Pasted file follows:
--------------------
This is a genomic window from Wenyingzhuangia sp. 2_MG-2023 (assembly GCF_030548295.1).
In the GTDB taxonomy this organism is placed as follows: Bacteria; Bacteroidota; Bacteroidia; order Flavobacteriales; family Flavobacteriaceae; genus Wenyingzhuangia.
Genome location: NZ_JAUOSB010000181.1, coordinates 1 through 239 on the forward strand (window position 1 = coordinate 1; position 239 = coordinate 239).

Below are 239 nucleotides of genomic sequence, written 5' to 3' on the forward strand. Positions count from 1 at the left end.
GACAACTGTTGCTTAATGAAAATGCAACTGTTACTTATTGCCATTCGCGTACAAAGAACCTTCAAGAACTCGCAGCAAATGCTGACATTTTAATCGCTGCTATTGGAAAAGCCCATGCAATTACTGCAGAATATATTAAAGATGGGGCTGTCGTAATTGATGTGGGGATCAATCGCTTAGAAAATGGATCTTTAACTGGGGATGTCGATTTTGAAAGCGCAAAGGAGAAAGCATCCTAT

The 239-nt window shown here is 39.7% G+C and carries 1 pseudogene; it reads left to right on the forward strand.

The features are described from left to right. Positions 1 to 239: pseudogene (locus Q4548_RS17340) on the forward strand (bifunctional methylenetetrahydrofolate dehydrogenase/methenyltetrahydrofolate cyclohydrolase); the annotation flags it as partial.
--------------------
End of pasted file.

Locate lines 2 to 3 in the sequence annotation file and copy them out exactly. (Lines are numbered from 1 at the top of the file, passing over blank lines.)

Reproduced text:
In the GTDB taxonomy this organism is placed as follows: Bacteria; Bacteroidota; Bacteroidia; order Flavobacteriales; family Flavobacteriaceae; genus Wenyingzhuangia.
Genome location: NZ_JAUOSB010000181.1, coordinates 1 through 239 on the forward strand (window position 1 = coordinate 1; position 239 = coordinate 239).